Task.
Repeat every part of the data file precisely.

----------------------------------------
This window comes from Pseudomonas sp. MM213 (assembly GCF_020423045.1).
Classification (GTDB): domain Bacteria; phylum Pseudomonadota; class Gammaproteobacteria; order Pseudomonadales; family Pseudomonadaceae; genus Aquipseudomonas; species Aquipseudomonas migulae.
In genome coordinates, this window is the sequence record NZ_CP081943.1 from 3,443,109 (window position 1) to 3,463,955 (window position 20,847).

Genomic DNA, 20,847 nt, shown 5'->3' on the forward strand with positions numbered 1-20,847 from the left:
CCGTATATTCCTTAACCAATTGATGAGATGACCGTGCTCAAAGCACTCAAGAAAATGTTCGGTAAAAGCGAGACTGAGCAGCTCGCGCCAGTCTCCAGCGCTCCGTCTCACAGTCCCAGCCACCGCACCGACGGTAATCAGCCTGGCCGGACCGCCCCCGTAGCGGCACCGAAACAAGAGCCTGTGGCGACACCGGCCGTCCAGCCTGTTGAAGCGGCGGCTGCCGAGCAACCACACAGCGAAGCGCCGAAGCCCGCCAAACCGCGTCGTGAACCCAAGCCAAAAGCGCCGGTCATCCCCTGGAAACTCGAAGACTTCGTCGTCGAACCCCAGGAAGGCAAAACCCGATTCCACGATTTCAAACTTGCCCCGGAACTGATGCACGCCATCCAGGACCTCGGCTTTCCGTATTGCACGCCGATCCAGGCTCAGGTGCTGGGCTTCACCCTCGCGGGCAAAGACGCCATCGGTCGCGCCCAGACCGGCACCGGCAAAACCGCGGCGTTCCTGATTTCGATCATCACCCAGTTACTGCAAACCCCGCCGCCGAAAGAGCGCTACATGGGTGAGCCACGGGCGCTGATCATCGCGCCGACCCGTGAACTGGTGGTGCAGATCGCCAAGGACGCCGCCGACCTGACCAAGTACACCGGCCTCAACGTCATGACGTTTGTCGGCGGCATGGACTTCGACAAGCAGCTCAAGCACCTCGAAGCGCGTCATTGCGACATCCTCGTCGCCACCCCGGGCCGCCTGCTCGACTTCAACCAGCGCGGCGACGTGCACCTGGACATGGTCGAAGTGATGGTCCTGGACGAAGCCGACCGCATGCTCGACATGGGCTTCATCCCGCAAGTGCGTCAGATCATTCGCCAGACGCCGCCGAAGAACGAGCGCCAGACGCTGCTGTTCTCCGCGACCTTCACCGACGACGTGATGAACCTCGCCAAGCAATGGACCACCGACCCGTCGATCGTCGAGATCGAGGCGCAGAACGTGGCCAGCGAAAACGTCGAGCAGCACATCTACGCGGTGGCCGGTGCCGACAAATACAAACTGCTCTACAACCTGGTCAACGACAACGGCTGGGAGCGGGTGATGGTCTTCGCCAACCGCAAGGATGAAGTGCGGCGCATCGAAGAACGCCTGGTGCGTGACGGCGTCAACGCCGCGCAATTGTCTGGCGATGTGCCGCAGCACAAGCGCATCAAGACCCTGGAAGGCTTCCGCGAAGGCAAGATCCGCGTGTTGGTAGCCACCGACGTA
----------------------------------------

This window comes from Pseudomonas sp. MM213 (assembly GCF_020423045.1).
Classification (GTDB): domain Bacteria; phylum Pseudomonadota; class Gammaproteobacteria; order Pseudomonadales; family Pseudomonadaceae; genus Aquipseudomonas; species Aquipseudomonas migulae.
In genome coordinates, this window is the sequence record NZ_CP081943.1 from 3,443,109 (window position 1) to 3,463,955 (window position 20,847).

Genomic DNA, 20,847 nt, shown 5'->3' on the forward strand with positions numbered 1-20,847 from the left:
CCGTATATTCCTTAACCAATTGATGAGATGACCGTGCTCAAAGCACTCAAGAAAATGTTCGGTAAAAGCGAGACTGAGCAGCTCGCGCCAGTCTCCAGCGCTCCGTCTCACAGTCCCAGCCACCGCACCGACGGTAATCAGCCTGGCCGGACCGCCCCCGTAGCGGCACCGAAACAAGAGCCTGTGGCGACACCGGCCGTCCAGCCTGTTGAAGCGGCGGCTGCCGAGCAACCACACAGCGAAGCGCCGAAGCCCGCCAAACCGCGTCGTGAACCCAAGCCAAAAGCGCCGGTCATCCCCTGGAAACTCGAAGACTTCGTCGTCGAACCCCAGGAAGGCAAAACCCGATTCCACGATTTCAAACTTGCCCCGGAACTGATGCACGCCATCCAGGACCTCGGCTTTCCGTATTGCACGCCGATCCAGGCTCAGGTGCTGGGCTTCACCCTCGCGGGCAAAGACGCCATCGGTCGCGCCCAGACCGGCACCGGCAAAACCGCGGCGTTCCTGATTTCGATCATCACCCAGTTACTGCAAACCCCGCCGCCGAAAGAGCGCTACATGGGTGAGCCACGGGCGCTGATCATCGCGCCGACCCGTGAACTGGTGGTGCAGATCGCCAAGGACGCCGCCGACCTGACCAAGTACACCGGCCTCAACGTCATGACGTTTGTCGGCGGCATGGACTTCGACAAGCAGCTCAAGCACCTCGAAGCGCGTCATTGCGACATCCTCGTCGCCACCCCGGGCCGCCTGCTCGACTTCAACCAGCGCGGCGACGTGCACCTGGACATGGTCGAAGTGATGGTCCTGGACGAAGCCGACCGCATGCTCGACATGGGCTTCATCCCGCAAGTGCGTCAGATCATTCGCCAGACGCCGCCGAAGAACGAGCGCCAGACGCTGCTGTTCTCCGCGACCTTCACCGACGACGTGATGAACCTCGCCAAGCAATGGACCACCGACCCGTCGATCGTCGAGATCGAGGCGCAGAACGTGGCCAGCGAAAACGTCGAGCAGCACATCTACGCGGTGGCCGGTGCCGACAAATACAAACTGCTCTACAACCTGGTCAACGACAACGGCTGGGAGCGGGTGATGGTCTTCGCCAACCGCAAGGATGAAGTGCGGCGCATCGAAGAACGCCTGGTGCGTGACGGCGTCAACGCCGCGCAATTGTCTGGCGATGTGCCGCAGCACAAGCGCATCAAGACCCTGGAAGGCTTCCGCGAAGGCAAGATCCGCGTGTTGGTAGCCACCGACGTA